From the beginning, we get a personal view into the married life of Nick and Amy Dunne. Back in 2005, the romance was just beginning to bud. Now on their 5th wedding anniversary, Amy is gone. Nick is the obvious culprit and we suspect him from the outset of the film, but why would he call in the police to search for his wife? He seems genuinely worried and befuddled by it all.
Soon the police are being taken on a treasure hunt while the whole town becomes frenzied behind the giant media carnival which is having open season on the find Amy campaign. The underlying tension of every present day sequence makes for a nerve-wracking procedural juxtaposed with the romantic journal entries of the gone girl. The race to find Amy is on with the days counting down and Nick collaborating with Detective Boney (Kim Dickens).
By this point, it is insanely difficult to catch up with the narrative because just when a conclusion seems certain a new wrinkle is inserted. There are no givens. Is Nick good? Who is Amy really? Who Knows?
Fincher’s film has one last grand ploy. It shows its hand earlier rather than later, feeding its audience one juicy twist. Far from being done, it continues to follow the fate of poor Nick and Amazing Amy. Gone Girl grows more and more uncomfortable as the days pass and not for the reason you would suspect. On the surface, life seems perfectly normal once more to the still clamoring media, but it’s not the first time that the cameras and reporters fail to see what is really going on.

This is one of the most intense dramas that has come out in years and it in many ways functions as a thriller, a black comedy, and even a satire of the media. The often grisly depictions of violence make the proceeding moments of laughter all that more uncomfortable. Fincher made thrillers before, but nothing quite like this. It’s fidget-inducing, spine-tingling, and utterly perplexing.
4/5 Stars

The Social Network (2010)

Starring Jesse Eisenberg, Andrew Garfield, and Justin Timberlake, this film follows the rise of Facebook as well as its creator Mark Zuckerberg.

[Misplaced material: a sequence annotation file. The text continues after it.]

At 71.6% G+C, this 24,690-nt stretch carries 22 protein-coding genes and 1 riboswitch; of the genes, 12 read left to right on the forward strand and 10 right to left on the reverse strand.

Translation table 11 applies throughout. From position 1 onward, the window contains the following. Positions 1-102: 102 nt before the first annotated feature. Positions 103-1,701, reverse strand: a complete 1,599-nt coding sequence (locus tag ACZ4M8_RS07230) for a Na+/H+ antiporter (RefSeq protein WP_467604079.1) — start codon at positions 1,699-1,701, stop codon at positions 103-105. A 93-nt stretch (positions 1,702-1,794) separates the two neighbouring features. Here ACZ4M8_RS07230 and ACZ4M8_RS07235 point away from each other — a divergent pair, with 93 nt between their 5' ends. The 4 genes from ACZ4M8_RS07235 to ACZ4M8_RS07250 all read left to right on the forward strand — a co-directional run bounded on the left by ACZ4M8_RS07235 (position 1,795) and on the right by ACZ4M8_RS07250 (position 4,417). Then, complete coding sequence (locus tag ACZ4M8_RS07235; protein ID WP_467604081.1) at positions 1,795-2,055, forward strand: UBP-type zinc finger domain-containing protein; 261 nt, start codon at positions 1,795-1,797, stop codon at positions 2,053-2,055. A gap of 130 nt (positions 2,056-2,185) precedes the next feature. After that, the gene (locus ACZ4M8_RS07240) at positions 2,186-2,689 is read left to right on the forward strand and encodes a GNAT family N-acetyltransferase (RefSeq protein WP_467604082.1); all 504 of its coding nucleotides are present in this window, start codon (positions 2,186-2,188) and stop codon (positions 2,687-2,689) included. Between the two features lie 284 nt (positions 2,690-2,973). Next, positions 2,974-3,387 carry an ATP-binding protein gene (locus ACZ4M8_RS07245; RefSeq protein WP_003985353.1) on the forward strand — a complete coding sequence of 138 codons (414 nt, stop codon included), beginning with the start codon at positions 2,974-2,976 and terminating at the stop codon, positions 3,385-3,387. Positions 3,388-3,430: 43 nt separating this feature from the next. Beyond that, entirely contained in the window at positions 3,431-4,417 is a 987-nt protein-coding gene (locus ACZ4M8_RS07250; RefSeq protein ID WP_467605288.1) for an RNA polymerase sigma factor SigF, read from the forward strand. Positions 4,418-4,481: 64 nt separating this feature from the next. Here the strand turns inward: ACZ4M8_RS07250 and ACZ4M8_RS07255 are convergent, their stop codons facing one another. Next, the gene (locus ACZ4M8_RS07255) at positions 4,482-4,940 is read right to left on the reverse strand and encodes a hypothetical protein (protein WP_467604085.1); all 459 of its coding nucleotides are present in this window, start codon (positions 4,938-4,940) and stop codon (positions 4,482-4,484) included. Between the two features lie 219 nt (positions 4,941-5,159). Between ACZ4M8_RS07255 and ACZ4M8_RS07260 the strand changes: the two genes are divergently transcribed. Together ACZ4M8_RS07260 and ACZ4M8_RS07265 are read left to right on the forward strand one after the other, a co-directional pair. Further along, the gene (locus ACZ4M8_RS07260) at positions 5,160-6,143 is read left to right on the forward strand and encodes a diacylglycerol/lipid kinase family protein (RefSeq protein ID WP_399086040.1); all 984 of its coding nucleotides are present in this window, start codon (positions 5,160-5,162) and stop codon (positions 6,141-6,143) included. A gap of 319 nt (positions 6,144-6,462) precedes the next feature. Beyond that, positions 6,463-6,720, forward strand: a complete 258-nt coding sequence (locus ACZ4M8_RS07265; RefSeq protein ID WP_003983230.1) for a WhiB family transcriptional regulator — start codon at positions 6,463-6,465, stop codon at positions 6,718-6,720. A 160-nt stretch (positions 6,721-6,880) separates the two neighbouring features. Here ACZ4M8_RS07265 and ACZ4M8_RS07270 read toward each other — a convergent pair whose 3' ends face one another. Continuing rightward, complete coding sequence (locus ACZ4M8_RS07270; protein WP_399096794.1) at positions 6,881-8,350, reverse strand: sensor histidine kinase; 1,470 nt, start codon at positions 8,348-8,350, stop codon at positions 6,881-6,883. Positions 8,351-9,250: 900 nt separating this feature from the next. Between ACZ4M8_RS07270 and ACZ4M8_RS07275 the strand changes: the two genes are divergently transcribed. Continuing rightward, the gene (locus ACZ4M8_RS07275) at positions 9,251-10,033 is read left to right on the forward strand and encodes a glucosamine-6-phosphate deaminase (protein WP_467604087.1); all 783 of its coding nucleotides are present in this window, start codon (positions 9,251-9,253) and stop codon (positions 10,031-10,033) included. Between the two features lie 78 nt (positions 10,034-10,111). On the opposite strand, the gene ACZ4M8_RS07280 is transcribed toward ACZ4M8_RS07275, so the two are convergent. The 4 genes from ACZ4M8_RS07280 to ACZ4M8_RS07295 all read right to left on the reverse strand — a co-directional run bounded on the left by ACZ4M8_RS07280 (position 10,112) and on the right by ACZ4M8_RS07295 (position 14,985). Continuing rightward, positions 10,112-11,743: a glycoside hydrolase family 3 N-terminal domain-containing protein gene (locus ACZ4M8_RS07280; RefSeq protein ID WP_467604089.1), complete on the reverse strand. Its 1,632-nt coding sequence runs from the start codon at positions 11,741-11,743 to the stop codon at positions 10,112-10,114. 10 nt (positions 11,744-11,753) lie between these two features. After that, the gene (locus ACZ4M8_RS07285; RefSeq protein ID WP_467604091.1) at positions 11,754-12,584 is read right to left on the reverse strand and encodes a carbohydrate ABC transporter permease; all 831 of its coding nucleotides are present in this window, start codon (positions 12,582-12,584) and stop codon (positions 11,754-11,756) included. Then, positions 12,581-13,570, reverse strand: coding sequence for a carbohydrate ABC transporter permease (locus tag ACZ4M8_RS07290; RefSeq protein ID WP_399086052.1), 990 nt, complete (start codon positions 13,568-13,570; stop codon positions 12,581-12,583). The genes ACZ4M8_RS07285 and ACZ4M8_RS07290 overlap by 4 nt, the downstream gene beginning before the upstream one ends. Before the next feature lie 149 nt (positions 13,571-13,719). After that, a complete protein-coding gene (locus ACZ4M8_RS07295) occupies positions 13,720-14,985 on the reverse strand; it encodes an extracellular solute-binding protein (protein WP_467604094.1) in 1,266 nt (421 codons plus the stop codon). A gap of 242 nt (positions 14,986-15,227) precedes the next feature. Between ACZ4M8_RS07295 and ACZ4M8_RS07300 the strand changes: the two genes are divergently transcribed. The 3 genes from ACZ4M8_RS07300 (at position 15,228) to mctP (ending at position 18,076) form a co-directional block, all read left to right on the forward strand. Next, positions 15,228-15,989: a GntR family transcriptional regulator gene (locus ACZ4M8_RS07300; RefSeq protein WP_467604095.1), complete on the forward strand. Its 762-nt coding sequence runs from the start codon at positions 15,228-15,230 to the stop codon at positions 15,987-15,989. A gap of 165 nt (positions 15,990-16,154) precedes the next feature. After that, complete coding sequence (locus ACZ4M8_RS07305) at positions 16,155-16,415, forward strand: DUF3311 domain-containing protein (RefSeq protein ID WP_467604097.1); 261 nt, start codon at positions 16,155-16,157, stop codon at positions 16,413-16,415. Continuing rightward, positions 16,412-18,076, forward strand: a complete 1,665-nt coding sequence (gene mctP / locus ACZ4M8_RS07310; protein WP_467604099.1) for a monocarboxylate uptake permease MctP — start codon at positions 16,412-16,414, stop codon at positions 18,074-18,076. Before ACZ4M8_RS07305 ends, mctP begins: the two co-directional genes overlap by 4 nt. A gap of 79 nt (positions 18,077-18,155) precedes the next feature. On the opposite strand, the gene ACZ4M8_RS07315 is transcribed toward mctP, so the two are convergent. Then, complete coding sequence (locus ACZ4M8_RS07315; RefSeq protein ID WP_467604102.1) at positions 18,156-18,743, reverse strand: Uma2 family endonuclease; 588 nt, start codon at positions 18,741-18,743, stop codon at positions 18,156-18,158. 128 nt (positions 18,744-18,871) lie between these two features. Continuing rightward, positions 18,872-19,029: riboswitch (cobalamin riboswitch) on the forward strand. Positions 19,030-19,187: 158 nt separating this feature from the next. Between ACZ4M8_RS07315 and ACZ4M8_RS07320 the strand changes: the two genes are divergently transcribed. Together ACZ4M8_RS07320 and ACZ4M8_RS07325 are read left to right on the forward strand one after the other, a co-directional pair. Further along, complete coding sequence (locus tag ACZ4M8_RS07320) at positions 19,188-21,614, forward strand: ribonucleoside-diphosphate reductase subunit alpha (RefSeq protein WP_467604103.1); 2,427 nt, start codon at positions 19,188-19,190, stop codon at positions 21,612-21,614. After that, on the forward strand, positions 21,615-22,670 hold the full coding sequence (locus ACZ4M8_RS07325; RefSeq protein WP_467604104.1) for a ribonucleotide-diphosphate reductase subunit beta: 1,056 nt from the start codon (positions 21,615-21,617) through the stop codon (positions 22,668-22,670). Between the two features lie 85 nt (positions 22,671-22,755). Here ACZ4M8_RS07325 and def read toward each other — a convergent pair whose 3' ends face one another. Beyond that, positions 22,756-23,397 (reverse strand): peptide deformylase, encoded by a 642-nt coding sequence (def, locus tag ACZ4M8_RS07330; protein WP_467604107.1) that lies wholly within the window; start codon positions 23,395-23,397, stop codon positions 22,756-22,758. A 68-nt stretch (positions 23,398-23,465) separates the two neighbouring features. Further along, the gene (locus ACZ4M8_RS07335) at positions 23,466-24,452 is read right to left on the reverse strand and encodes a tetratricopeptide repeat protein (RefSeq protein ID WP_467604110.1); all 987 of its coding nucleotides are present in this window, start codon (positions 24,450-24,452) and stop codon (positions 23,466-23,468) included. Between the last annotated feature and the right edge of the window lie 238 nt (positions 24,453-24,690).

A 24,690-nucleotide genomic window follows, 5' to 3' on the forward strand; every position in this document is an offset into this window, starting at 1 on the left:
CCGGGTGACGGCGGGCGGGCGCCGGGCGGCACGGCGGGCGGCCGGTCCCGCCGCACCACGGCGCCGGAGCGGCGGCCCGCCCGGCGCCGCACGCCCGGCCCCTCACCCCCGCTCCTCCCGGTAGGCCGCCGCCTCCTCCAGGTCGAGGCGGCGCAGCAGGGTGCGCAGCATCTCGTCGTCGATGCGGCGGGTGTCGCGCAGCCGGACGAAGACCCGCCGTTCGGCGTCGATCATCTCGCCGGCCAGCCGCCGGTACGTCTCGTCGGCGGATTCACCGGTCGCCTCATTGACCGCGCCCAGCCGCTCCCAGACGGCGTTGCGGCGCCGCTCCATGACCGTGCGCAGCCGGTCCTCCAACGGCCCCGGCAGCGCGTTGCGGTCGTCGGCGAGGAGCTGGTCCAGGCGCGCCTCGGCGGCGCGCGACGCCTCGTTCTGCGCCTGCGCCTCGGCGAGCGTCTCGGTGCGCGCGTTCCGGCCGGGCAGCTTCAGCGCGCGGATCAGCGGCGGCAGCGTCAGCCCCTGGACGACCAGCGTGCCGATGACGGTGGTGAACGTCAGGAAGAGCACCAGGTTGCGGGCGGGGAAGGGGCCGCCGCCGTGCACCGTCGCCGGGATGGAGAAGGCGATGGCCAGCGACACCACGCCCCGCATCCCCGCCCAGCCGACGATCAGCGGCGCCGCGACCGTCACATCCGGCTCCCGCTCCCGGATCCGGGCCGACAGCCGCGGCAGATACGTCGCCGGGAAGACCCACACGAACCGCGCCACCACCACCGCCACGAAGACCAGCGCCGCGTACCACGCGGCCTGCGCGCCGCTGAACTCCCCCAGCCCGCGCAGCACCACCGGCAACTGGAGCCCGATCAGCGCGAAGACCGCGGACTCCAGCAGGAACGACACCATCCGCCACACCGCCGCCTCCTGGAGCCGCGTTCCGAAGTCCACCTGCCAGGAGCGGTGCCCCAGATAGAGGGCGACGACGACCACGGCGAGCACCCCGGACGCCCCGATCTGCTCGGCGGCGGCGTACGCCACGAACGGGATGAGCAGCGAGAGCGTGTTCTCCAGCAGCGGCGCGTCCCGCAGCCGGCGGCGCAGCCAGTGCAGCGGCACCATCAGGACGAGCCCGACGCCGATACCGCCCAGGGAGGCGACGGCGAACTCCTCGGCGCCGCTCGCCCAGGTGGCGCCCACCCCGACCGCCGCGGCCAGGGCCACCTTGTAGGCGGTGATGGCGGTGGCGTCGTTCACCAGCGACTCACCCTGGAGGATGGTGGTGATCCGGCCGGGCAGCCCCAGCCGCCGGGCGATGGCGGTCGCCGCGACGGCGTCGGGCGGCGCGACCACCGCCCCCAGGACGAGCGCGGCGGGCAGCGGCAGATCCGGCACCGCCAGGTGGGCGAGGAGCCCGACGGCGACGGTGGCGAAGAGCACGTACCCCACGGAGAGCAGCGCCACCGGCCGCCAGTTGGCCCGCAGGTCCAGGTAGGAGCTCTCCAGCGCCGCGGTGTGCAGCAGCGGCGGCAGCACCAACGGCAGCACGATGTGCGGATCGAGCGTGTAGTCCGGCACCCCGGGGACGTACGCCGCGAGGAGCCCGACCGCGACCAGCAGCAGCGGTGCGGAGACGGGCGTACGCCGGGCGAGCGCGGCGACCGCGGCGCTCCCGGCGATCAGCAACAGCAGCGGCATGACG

The film opens with the nerdy Harvard man getting dumped by his girlfriend and it sets the tone for the rest of the movie. The story flashes forward to two lawsuits where Zuckerberg is being simultaneously sued by two twins from Harvard and his former partner Eduardo. The plot shifts back and forth showcasing Zuckerberg’s programming skills as well as his difficult personality.

He then takes the initial idea of the facebook and launches it at Harvard, helping it to quickly become a trend. However, with the help of his acquaintances, he works to expand his idea to other campuses all the way to Stanford. After a falling out with Eduardo, Mark takes his team and heads out to Cali on the urging of an entrepreneur named Sean Parker. Facebook has begun to take off across the globe but not without a cost.

After coming to California, Eduardo learns his share of the company has been diluted while Sean is busted for having cocaine in his possession. We leave Zuckerberg in the present as he sits in front of his lap top, the world’s youngest billionaire, but utterly alone. I cannot attest to how much truth there is in this depiction but I do think it is highly pertinent to this generation. It is impressive that a subject that could potentially be dry, is quite engaging thanks to a great script and solid acting. More than anything I felt sorry for Zuckerberg because he wasn’t really a jerk, he just tried too hard to be one.

4.5/5 Stars